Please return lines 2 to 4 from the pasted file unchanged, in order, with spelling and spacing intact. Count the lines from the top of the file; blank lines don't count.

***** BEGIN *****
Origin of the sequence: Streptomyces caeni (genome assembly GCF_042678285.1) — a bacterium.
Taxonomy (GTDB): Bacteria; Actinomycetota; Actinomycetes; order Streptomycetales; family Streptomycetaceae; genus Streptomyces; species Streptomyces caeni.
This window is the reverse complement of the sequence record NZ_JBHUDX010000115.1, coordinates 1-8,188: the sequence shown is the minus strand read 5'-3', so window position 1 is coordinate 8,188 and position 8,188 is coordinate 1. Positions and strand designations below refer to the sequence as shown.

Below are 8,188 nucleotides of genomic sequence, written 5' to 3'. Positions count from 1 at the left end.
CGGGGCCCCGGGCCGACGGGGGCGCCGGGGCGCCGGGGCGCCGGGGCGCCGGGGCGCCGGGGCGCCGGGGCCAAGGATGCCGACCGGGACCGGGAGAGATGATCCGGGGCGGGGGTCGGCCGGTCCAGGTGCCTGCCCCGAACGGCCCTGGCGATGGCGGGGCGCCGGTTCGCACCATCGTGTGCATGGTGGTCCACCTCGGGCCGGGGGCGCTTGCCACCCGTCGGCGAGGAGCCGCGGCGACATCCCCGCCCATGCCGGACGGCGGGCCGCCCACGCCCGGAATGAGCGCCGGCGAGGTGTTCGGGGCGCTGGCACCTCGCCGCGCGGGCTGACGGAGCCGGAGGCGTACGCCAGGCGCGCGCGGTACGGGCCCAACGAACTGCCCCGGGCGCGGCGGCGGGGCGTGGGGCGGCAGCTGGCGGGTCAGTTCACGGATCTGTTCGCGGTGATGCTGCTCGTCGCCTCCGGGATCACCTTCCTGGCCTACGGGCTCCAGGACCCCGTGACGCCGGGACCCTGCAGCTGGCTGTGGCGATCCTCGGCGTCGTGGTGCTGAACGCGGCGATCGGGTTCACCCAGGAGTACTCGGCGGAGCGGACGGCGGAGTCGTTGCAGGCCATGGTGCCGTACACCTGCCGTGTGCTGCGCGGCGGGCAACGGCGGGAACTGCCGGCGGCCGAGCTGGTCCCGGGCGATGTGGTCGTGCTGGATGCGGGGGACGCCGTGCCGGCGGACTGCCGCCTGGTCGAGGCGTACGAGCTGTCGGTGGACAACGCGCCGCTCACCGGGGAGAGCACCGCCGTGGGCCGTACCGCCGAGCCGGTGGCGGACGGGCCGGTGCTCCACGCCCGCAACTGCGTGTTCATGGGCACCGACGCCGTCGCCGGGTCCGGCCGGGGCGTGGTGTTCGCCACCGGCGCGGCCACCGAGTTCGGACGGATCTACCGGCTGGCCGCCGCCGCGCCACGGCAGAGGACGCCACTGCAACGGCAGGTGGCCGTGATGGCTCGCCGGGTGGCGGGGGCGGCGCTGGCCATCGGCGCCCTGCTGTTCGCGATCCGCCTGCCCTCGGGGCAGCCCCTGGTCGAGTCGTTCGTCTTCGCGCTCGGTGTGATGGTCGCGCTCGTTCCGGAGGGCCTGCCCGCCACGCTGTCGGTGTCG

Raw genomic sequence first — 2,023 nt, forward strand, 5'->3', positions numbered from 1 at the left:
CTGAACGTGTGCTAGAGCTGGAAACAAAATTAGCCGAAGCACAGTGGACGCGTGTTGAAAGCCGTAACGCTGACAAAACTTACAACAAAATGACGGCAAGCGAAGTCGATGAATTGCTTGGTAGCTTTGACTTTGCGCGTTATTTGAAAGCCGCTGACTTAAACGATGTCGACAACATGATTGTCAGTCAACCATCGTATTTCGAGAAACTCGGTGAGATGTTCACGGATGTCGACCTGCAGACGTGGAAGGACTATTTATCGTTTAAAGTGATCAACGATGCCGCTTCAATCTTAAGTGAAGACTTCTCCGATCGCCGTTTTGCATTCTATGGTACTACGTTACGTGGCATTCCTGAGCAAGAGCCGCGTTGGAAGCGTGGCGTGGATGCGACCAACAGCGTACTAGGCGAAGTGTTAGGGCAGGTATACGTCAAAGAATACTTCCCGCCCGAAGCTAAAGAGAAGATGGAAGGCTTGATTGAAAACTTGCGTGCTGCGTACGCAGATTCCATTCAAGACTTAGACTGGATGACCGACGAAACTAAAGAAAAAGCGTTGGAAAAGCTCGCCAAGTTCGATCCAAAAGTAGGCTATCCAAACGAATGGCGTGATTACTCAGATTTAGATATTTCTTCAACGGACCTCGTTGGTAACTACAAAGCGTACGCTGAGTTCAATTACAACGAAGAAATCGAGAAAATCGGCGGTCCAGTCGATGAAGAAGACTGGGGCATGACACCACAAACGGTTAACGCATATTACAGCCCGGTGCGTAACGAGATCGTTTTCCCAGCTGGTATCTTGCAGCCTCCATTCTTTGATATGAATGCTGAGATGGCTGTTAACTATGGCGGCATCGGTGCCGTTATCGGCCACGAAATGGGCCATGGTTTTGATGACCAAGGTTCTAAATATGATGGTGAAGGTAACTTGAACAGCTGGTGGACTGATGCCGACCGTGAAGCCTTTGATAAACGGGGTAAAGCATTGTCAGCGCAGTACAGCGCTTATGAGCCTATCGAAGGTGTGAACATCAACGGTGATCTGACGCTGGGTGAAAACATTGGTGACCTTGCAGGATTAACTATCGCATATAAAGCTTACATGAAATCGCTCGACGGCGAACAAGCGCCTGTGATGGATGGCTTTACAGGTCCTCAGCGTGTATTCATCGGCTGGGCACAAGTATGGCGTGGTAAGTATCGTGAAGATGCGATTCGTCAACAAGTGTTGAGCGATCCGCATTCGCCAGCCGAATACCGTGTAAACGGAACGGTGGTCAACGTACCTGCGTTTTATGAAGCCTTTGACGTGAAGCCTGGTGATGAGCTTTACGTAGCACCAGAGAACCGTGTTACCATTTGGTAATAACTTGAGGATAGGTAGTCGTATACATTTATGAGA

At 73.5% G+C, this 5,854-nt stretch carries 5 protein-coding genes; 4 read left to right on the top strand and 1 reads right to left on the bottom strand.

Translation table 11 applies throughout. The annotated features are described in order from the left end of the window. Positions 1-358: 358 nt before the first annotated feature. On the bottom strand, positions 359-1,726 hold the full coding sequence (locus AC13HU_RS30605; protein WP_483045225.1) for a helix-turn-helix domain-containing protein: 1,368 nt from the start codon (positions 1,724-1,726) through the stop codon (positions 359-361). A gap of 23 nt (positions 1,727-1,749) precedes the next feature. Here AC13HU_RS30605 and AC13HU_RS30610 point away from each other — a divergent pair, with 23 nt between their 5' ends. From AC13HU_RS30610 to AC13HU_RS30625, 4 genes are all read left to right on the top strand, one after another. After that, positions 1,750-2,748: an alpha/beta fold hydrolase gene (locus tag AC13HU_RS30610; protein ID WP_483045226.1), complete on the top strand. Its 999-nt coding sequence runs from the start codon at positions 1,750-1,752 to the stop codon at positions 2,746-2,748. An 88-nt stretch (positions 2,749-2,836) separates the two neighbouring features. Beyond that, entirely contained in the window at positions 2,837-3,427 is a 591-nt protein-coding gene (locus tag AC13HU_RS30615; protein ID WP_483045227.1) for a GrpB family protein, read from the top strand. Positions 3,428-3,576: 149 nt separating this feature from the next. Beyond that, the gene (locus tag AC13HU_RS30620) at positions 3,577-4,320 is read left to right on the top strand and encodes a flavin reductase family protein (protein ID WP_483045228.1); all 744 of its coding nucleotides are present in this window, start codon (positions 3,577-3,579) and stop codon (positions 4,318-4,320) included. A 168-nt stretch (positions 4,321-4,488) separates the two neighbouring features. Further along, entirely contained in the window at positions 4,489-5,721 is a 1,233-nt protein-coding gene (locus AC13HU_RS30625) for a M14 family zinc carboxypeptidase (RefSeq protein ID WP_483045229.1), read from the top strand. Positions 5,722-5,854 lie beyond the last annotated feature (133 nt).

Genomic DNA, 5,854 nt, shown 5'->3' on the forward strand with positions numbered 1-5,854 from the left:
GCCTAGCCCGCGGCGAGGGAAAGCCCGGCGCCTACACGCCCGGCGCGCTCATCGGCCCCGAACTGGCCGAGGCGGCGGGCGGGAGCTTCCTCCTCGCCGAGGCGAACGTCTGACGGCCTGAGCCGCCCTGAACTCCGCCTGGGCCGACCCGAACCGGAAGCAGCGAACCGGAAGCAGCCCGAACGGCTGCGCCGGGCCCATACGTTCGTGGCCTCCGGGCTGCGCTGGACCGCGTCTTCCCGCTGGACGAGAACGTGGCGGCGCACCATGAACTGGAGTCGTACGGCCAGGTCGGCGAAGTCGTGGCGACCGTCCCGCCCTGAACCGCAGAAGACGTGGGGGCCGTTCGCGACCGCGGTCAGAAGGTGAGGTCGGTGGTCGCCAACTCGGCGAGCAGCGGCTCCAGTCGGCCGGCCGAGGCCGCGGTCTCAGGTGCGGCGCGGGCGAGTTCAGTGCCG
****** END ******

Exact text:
Taxonomy (GTDB): Bacteria; Actinomycetota; Actinomycetes; order Streptomycetales; family Streptomycetaceae; genus Streptomyces; species Streptomyces caeni.
This window is the reverse complement of the sequence record NZ_JBHUDX010000115.1, coordinates 1-8,188: the sequence shown is the minus strand read 5'-3', so window position 1 is coordinate 8,188 and position 8,188 is coordinate 1. Positions and strand designations below refer to the sequence as shown.

Below are 8,188 nucleotides of genomic sequence, written 5' to 3'. Positions count from 1 at the left end.